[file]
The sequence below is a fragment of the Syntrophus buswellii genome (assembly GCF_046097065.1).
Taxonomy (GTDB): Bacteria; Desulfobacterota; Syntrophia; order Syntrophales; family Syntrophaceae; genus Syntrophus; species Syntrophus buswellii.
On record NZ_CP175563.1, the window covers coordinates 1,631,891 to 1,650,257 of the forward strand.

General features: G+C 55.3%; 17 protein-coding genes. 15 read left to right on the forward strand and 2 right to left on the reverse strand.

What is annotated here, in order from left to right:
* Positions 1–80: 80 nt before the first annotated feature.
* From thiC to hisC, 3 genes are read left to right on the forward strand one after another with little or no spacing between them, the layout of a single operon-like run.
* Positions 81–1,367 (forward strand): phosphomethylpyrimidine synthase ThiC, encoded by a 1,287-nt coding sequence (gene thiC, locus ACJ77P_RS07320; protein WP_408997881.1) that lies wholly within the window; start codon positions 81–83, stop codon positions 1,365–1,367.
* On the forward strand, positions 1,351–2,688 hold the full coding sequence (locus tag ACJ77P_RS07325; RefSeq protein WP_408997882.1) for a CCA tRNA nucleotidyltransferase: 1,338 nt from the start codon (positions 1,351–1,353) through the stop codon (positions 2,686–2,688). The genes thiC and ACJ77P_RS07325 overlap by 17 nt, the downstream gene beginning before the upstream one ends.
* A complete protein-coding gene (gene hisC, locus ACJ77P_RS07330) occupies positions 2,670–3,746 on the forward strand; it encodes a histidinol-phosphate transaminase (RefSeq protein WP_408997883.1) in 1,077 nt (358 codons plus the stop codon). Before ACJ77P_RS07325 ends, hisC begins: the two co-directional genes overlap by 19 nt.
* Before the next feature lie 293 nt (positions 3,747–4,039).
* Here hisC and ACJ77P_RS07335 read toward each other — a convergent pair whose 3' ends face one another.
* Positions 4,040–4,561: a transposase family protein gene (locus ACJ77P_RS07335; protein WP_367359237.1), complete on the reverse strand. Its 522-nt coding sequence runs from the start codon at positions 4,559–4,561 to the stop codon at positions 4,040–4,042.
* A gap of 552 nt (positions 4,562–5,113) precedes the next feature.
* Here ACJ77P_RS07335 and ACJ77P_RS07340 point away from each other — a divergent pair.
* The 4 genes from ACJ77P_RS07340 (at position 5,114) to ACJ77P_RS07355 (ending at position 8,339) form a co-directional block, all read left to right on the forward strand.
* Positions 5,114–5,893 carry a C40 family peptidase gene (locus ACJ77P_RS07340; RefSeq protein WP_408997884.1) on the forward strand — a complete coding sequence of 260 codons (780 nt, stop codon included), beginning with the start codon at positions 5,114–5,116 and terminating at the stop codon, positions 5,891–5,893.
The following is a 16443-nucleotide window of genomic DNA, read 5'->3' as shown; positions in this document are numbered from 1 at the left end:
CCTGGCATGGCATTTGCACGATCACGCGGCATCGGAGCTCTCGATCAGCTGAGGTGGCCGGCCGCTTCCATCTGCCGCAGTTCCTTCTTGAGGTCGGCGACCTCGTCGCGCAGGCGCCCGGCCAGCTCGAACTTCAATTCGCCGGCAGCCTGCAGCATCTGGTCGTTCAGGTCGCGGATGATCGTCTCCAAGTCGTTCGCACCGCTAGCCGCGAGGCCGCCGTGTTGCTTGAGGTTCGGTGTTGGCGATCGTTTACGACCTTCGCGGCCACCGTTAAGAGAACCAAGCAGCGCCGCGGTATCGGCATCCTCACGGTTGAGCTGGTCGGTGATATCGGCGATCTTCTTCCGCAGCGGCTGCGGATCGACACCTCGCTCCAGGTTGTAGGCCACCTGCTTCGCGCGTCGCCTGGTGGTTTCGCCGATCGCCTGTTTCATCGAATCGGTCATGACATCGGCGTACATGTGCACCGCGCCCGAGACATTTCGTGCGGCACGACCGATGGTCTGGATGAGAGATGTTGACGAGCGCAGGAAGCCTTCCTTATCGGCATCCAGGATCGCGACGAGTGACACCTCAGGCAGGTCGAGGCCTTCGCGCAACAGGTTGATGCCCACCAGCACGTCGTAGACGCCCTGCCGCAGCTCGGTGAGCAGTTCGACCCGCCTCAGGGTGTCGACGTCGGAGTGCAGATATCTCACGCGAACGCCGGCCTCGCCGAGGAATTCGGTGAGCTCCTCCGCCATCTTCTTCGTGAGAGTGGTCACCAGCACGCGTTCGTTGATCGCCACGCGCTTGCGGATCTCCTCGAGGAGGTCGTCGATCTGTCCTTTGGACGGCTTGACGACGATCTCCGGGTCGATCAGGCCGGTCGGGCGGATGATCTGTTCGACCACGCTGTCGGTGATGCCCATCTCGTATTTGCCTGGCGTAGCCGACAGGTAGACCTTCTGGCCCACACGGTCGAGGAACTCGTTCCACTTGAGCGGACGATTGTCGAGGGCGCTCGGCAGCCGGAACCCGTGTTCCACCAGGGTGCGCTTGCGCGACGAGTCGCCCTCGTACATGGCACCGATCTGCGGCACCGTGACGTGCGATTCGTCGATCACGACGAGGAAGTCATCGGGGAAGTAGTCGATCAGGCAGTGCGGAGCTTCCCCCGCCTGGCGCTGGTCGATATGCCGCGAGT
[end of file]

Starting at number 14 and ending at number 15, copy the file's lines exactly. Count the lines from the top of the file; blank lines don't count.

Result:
* A gap of 552 nt (positions 4,562–5,113) precedes the next feature.
* Here ACJ77P_RS07335 and ACJ77P_RS07340 point away from each other — a divergent pair.